A reflection is basically like flipping a planar figure over a mirror. The figure has the same shape and size, except it is facing the opposite direction. When working in two dimensions, you can use a line as the "mirror". Once we reflect a figure across this line, we will find that every point is symmetric to its reflection with respect to the line. This means that, if you folded the paper over the line, the two figures would line up. Therefore, any point on the original is the same distance from the line of reflection as its reflection is.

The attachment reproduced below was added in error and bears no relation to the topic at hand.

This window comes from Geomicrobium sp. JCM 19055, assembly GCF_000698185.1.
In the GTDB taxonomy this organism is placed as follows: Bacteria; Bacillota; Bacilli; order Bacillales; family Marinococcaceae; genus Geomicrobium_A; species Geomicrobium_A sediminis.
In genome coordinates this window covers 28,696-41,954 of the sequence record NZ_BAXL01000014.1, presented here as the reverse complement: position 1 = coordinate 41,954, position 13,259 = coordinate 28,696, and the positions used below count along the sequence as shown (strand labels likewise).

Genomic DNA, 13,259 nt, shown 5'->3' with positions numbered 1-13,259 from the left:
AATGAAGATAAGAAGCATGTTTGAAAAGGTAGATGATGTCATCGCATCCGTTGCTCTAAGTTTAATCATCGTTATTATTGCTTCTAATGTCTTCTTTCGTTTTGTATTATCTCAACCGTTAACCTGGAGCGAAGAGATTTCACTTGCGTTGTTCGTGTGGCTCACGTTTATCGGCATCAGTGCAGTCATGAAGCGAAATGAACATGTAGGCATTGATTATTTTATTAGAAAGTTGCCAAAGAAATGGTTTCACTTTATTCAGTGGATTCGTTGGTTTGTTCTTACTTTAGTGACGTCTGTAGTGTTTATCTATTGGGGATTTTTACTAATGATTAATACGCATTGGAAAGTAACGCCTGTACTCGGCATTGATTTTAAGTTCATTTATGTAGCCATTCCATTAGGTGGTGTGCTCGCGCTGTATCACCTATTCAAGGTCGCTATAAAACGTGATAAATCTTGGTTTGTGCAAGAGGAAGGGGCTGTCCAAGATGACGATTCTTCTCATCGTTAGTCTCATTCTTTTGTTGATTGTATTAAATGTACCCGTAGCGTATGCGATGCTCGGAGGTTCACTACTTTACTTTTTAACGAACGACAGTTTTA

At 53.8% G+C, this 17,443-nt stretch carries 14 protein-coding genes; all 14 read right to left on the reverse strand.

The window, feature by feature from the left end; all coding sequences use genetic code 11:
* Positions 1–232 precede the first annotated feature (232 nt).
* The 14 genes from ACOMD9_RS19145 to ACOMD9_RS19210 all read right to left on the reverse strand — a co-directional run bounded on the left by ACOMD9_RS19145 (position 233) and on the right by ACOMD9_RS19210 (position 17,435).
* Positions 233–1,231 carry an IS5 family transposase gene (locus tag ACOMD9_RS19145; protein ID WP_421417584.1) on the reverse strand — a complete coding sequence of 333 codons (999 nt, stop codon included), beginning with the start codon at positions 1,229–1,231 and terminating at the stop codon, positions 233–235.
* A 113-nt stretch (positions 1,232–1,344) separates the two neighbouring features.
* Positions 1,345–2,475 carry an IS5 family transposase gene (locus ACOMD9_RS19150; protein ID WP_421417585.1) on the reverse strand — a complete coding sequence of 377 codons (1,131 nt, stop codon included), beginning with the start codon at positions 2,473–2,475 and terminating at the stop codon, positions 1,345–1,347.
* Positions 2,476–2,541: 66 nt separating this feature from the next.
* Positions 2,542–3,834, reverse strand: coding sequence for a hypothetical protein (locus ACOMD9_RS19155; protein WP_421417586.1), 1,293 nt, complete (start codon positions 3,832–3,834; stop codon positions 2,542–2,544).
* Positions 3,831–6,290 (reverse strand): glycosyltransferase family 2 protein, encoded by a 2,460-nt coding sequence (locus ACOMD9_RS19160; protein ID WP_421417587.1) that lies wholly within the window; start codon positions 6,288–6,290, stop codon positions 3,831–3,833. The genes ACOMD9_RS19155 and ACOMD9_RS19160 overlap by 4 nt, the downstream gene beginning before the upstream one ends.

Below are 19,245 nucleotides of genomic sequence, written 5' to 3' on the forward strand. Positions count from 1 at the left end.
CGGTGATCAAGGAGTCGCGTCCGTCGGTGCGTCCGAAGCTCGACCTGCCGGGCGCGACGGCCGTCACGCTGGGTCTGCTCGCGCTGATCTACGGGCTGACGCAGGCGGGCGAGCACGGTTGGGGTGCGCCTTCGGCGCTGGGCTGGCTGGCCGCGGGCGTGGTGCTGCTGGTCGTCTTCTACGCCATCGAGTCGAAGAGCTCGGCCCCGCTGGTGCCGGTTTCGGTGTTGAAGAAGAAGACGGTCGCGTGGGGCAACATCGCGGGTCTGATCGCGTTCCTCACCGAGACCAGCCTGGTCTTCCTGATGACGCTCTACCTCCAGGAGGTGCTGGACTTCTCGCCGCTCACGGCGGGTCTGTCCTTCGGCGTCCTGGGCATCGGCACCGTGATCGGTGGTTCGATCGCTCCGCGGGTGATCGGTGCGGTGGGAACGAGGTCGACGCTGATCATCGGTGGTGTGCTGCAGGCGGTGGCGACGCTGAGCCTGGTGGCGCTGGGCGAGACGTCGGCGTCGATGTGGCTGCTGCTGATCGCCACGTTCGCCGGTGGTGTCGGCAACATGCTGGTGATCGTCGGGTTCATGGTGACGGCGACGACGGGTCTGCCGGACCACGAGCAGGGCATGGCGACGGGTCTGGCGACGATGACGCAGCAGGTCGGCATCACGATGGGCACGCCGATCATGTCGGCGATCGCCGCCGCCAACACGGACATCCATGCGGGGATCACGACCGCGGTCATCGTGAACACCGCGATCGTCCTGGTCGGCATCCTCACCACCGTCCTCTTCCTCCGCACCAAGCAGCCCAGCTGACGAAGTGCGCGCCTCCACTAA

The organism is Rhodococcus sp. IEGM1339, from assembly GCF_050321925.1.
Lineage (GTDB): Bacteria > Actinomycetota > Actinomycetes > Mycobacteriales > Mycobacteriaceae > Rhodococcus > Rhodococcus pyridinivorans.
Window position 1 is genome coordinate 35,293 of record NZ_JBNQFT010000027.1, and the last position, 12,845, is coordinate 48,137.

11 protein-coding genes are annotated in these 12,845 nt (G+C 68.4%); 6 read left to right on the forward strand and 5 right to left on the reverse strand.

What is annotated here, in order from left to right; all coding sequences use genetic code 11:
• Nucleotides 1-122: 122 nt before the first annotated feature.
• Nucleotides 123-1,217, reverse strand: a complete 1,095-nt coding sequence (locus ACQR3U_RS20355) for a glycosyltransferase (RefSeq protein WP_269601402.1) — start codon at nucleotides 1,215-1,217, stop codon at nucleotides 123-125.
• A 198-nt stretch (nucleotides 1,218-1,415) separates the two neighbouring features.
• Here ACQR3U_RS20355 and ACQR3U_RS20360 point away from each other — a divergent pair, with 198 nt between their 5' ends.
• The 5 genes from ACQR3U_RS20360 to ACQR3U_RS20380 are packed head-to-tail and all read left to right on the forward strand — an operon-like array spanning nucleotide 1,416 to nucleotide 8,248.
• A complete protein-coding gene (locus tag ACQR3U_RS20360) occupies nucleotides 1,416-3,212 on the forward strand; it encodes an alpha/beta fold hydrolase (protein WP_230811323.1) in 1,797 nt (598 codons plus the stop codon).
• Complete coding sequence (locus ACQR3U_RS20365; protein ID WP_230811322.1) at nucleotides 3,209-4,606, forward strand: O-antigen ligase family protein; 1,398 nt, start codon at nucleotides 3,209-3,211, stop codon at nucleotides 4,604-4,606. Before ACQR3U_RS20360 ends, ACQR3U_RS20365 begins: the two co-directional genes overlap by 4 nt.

It is also possible to have reflection about a point. This is essentially a rotation of $180^{\circ}$. To do this, suppose we have triangle $ABC$ and wish to rotate it around point $O$. Draw $OA$. Then, double its length so that it reaches point $A'$, such that $O \in$ segment $AA'$, and $OA=OA'$. Do this for the other points to get reflected triangle $A'B'C'$. $A',B',$and$C'$ are now said to be symmetric to $A,B,$ and $C$ respectively, with respect to $O$. (Pardon the pun.)

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